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|1||Non-Rechargeable AA Alkaline Battery||744-2199|
|3||RS PRO AA Battery Holder||185-4633|
|7||Connector,Terminal,Block,with levers,3 conductor,400V,32A||475-1437|
You can make one and test it on an assault course, we made one each and battled them Robot Wars style. Watch the video here:
You Will Need:
- A Pumpkin
- A Remote Control Car (we used second-hand ones)
- Remote Control Relay Board (1 channel)
- Batteries (we used AA Batteries, but you could use a 9V battery or whatever battery makes your motos spin at a safe and fun speed) e.g.
- Battery Holder (make sure you get one to match your battery voltage) e.g.
- Old DC Motor
- Motor Coupler (to fit your motor)
- Wago Connectors or Terminal Blocks
- Plastic sheet material (we used old chopping boards & off cuts of acrylic)
- M8 nuts, bolts & washers
- Self-tapping screws
- Wire cutters / strippers
- Serrated knife and large spoon (for pumpkin carving)
- Permanent Maker
- Electric Drill
- Adjustable Spanner
Let's Get Making!
1. Strip down your remote control car, removing any surplus bodywork.
2. Mark up your pumpkin with a marker pen and carve it using a knife and a large spoon, taking care when using a blade and getting adult supervision where needed.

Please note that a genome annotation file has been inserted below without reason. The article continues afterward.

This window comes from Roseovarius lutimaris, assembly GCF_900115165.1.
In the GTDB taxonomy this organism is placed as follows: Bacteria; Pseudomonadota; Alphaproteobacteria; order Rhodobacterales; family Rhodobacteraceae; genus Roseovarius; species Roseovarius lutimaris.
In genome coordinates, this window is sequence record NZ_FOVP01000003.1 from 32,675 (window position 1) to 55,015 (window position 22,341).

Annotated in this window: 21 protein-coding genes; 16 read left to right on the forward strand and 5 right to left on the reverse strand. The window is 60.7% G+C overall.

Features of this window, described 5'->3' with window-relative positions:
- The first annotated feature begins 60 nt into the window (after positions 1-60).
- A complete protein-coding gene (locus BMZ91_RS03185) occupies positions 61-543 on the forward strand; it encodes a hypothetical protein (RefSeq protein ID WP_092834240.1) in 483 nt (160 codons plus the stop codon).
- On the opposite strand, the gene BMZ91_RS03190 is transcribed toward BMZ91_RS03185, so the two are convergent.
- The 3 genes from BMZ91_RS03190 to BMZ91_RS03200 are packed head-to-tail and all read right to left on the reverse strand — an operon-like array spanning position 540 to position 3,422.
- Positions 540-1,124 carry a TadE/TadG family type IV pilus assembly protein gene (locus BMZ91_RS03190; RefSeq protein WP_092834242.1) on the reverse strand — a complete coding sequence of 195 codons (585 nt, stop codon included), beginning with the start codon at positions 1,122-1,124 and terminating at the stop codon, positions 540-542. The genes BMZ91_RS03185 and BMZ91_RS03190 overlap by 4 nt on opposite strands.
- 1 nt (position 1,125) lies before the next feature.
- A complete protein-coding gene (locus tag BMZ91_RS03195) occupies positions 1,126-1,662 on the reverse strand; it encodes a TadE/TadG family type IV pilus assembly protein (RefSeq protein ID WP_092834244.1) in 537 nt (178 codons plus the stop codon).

Note: If you want to add an old phone with a cool animated eye like we did, then you can download the animated GIF graphic for that here: https://kidsinventstuff.com/wp-content/uploads/2022/10/Pumpkin-Eye50.gif
3. Test out the carrying ability of your stripped-down remote control car chassis to determine what size and weight of pumpkin might be able to be added to it, while not adding too much weight that it can’t drive!
4. Work out how to mount your pumpkin to your car chassis. We attached plastic plates made out of old chopping boards and off-cuts of acrylic using self-tapping screws.
5. We then drilled holes in our pumpkins and our plastic plates and used a series of M8 nuts, bolts & washers to join them together.
6. Work out what spinning battling element you’d like to add to your motor (we added spinning plastic pumpkins & a large spinning wooden spiders web). Attach these to your motor using an appropriately sized coupler.
7. Mount your motor onto your remote control pumpkin body. We did this using either a simple plastic plate to hold the motor down, or mini bolts into the threaded holes in the shaft end of the motor.
8. Connect your motor to your battery via the remote control relay board. We used Wago connectors to do this, with the components wired as shown in the diagram below:
Note: Depending on what voltage you use for your battery, you may need to add a separate battery with an appropriate voltage to power the relay board separately from your motor.
9. Find a place to mount your wiring components on your battling pumpkin. We located all of ours inside our pumpkins!
10. Test your remote control to see if the motor works.
11. Finish decorating your battling pumpkins.